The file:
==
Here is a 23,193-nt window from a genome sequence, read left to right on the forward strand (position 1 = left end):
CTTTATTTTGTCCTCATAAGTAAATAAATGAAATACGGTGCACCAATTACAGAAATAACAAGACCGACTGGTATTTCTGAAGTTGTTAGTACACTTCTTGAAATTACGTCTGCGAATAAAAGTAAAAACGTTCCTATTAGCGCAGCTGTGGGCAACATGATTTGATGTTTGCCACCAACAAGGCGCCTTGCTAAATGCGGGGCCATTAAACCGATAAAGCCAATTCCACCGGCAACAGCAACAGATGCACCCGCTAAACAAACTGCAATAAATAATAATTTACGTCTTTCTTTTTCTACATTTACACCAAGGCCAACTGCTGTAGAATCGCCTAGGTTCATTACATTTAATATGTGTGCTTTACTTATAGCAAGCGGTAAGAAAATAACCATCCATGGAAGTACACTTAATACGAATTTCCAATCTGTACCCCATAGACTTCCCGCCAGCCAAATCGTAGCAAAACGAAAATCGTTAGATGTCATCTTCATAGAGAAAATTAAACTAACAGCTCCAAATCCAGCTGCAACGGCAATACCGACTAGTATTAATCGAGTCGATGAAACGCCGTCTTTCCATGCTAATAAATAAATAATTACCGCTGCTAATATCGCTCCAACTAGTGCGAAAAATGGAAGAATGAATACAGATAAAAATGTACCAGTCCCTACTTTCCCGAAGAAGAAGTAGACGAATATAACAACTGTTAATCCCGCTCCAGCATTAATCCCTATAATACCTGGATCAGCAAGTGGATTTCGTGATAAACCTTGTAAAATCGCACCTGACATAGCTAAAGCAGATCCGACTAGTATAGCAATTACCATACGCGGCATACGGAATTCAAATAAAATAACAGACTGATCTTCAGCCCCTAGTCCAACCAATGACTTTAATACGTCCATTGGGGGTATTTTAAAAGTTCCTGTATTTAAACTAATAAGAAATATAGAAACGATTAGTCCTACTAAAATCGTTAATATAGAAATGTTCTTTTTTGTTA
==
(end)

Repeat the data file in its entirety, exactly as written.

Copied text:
Here is a 23,193-nt window from a genome sequence, read left to right on the forward strand (position 1 = left end):
CTTTATTTTGTCCTCATAAGTAAATAAATGAAATACGGTGCACCAATTACAGAAATAACAAGACCGACTGGTATTTCTGAAGTTGTTAGTACACTTCTTGAAATTACGTCTGCGAATAAAAGTAAAAACGTTCCTATTAGCGCAGCTGTGGGCAACATGATTTGATGTTTGCCACCAACAAGGCGCCTTGCTAAATGCGGGGCCATTAAACCGATAAAGCCAATTCCACCGGCAACAGCAACAGATGCACCCGCTAAACAAACTGCAATAAATAATAATTTACGTCTTTCTTTTTCTACATTTACACCAAGGCCAACTGCTGTAGAATCGCCTAGGTTCATTACATTTAATATGTGTGCTTTACTTATAGCAAGCGGTAAGAAAATAACCATCCATGGAAGTACACTTAATACGAATTTCCAATCTGTACCCCATAGACTTCCCGCCAGCCAAATCGTAGCAAAACGAAAATCGTTAGATGTCATCTTCATAGAGAAAATTAAACTAACAGCTCCAAATCCAGCTGCAACGGCAATACCGACTAGTATTAATCGAGTCGATGAAACGCCGTCTTTCCATGCTAATAAATAAATAATTACCGCTGCTAATATCGCTCCAACTAGTGCGAAAAATGGAAGAATGAATACAGATAAAAATGTACCAGTCCCTACTTTCCCGAAGAAGAAGTAGACGAATATAACAACTGTTAATCCCGCTCCAGCATTAATCCCTATAATACCTGGATCAGCAAGTGGATTTCGTGATAAACCTTGTAAAATCGCACCTGACATAGCTAAAGCAGATCCGACTAGTATAGCAATTACCATACGCGGCATACGGAATTCAAATAAAATAACAGACTGATCTTCAGCCCCTAGTCCAACCAATGACTTTAATACGTCCATTGGGGGTATTTTAAAAGTTCCTGTATTTAAACTAATAAGAAATATAGAAACGATTAGTCCTACTAAAATCGTTAATATAGAAATGTTCTTTTTTGTTA